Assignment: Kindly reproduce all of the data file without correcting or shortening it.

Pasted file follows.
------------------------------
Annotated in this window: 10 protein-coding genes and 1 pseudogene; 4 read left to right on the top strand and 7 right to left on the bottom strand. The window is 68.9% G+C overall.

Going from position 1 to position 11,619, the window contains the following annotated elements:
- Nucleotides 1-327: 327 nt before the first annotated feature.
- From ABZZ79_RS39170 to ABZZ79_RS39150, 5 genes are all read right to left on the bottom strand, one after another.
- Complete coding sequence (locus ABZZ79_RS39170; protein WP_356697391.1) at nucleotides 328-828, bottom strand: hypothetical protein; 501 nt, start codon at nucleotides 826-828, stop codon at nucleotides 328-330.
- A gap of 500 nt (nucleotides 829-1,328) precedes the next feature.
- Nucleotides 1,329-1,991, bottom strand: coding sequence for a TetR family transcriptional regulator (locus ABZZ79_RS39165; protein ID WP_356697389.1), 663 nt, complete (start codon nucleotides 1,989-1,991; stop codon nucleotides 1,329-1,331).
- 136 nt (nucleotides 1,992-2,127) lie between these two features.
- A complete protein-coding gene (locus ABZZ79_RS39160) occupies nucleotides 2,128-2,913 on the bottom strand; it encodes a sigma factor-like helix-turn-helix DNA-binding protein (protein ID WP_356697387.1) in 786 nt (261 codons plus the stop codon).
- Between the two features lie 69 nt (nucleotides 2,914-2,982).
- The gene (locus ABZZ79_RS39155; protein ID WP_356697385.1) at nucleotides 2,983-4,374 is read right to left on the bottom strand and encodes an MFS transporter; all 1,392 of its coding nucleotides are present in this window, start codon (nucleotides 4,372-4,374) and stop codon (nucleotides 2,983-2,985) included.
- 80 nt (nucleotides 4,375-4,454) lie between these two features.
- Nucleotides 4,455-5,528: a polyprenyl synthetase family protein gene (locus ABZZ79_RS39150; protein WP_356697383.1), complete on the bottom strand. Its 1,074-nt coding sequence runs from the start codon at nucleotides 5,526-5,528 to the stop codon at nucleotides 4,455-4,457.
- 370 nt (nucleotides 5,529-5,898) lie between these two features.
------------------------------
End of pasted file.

Annotated in this window: 10 protein-coding genes and 1 pseudogene; 4 read left to right on the top strand and 7 right to left on the bottom strand. The window is 68.9% G+C overall.

Going from position 1 to position 11,619, the window contains the following annotated elements:
- Nucleotides 1-327: 327 nt before the first annotated feature.
- From ABZZ79_RS39170 to ABZZ79_RS39150, 5 genes are all read right to left on the bottom strand, one after another.
- Complete coding sequence (locus ABZZ79_RS39170; protein WP_356697391.1) at nucleotides 328-828, bottom strand: hypothetical protein; 501 nt, start codon at nucleotides 826-828, stop codon at nucleotides 328-330.
- A gap of 500 nt (nucleotides 829-1,328) precedes the next feature.
- Nucleotides 1,329-1,991, bottom strand: coding sequence for a TetR family transcriptional regulator (locus ABZZ79_RS39165; protein ID WP_356697389.1), 663 nt, complete (start codon nucleotides 1,989-1,991; stop codon nucleotides 1,329-1,331).
- 136 nt (nucleotides 1,992-2,127) lie between these two features.
- A complete protein-coding gene (locus ABZZ79_RS39160) occupies nucleotides 2,128-2,913 on the bottom strand; it encodes a sigma factor-like helix-turn-helix DNA-binding protein (protein ID WP_356697387.1) in 786 nt (261 codons plus the stop codon).
- Between the two features lie 69 nt (nucleotides 2,914-2,982).
- The gene (locus ABZZ79_RS39155; protein ID WP_356697385.1) at nucleotides 2,983-4,374 is read right to left on the bottom strand and encodes an MFS transporter; all 1,392 of its coding nucleotides are present in this window, start codon (nucleotides 4,372-4,374) and stop codon (nucleotides 2,983-2,985) included.
- 80 nt (nucleotides 4,375-4,454) lie between these two features.
- Nucleotides 4,455-5,528: a polyprenyl synthetase family protein gene (locus ABZZ79_RS39150; protein WP_356697383.1), complete on the bottom strand. Its 1,074-nt coding sequence runs from the start codon at nucleotides 5,526-5,528 to the stop codon at nucleotides 4,455-4,457.
- 370 nt (nucleotides 5,529-5,898) lie between these two features.